As a child I thoroughly enjoyed Dr. Seuss and mystery books. My parents always encouraged me to frequently read and study. But there was one book they never provided me with that is perhaps the most important book a child of any age should possess.
I grew up near the beach in sunny Southern California. When I reached the 6th grade I no longer brought home homework or textbooks and yet I still received A's on my report cards.
At first my mother continued to question me why, as did my father when he came home (an officer in the US Navy). When my first report card was sent they marveled and asked me, "How did you do this - did you cheat?"
I didn't cheat. Instead, I read for comprehension, then completed my homework in class. This continued until the end of high school.
Since those early days I've never stopped reading. Nowadays I read 2-5 books a week, though my tastes have changed from fiction and non-fiction to primarily non-fiction. Occasionally I'll read humor but that's about it insofar as fiction goes (aside from Shakespeare). Whatever you read, continue to do so, because real writer's read... a lot. I mean a lot!
There are 66 books in the Bible. I'll refrain from the argument of the additional books in the Roman Catholic faith except to say that the early church leaders rejected them because they were not written by the Apostles and were written after the first century church Apostles has passed away.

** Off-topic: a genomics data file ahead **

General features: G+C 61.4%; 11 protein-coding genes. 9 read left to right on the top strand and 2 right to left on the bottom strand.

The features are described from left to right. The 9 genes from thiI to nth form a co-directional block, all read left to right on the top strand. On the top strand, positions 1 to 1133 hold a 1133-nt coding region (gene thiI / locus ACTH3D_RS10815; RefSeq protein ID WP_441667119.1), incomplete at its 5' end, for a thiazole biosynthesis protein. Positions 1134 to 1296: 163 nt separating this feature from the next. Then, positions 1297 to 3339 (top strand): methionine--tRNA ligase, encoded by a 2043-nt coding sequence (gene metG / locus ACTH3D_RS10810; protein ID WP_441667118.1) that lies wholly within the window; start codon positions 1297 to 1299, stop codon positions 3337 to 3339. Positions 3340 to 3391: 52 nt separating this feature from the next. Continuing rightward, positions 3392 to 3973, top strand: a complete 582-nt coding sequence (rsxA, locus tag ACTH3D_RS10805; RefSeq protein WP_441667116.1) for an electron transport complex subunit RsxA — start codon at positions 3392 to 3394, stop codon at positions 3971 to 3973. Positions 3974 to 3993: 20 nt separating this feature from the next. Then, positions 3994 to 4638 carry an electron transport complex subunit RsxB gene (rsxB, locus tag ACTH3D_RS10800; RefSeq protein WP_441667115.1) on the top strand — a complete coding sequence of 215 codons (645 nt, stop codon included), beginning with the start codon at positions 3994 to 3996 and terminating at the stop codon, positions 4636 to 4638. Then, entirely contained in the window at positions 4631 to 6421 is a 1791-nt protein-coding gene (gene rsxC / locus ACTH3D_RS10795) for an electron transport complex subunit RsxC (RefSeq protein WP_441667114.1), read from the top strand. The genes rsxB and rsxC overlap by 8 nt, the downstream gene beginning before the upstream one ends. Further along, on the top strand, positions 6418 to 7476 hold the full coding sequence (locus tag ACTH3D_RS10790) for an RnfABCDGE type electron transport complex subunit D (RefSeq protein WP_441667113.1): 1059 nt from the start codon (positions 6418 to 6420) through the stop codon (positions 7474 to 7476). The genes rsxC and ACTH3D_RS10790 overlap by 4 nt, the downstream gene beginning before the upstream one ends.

The book is Proverbs, the most secular book of the Bible. Secular? Yes, in the sense that it lacks theology, but instead is a collection of wise sayings. Anyone can read and understand it, even if they are not a Christian.
People are wrongly taught that the 31 chapters of Proverbs were written by King Solomon. He did write many but Solomon was primarily a collector of wise sayings. He collected wise sayings from Arab culture, Egyptian culture and from other kings such as King Lemuel and King Agur (both Arab kings).
Solomon's purpose for collecting them was for parents to properly raise their children. Aha, bet many did not know that!
The book of Proverbs is not meant to be read like one would read a regular book. A reader should approach each wise saying carefully to grasp its meaning. This is because they are meant for readers to solve the puzzle - some being much easier than others. Proverbs are not meant to be solved easily but to get you to grasp the overall application for life.
There are a variety of themes in the book of Proverbs. Some of these include wisdom (the first 9 chapters), proper speech, family matters, matters of the heart, rich versus poor, laziness, and the concept of humbleness over pride.
Proverbs has been called a book of how to live by numerous Biblical scholars.
Remember the US proverb, "A stitch in time saves nine"? It's not all about sewing as some think it is, though obviously that is one application. If a tear appears, we should mend it before it becomes bigger and more ragged until the item becomes a worthless rag.
Here is the actual application. The proverb means that when problems arise, and they most certainly will, we should address them quickly rather than procrastinate. If we address our problems right away, they prevent them from getting really bad.
The last chapter of Proverbs (chapter 31) is profound. Aside from life's biggest choice aside from God, it concerns the matter of properly choosing a spouse. Many wrongly believe it is about finding the ideal woman - but that is not necessarily true.
In fact, women and your ladies can apply the wisdom inherent in the chapter to finding the ideal man for their lives.
Think of the book of Proverbs as a book of rules for living an honorable life. Discuss them with your children, ask them what the meaning is. Both of you will grow and lead a better moral life if you apply the wisdom these wise sayings teach. Indeed, if you truly want to properly raise your children, then the book of Proverbs is a must have. Just don't let it collect dust on your bookshelf.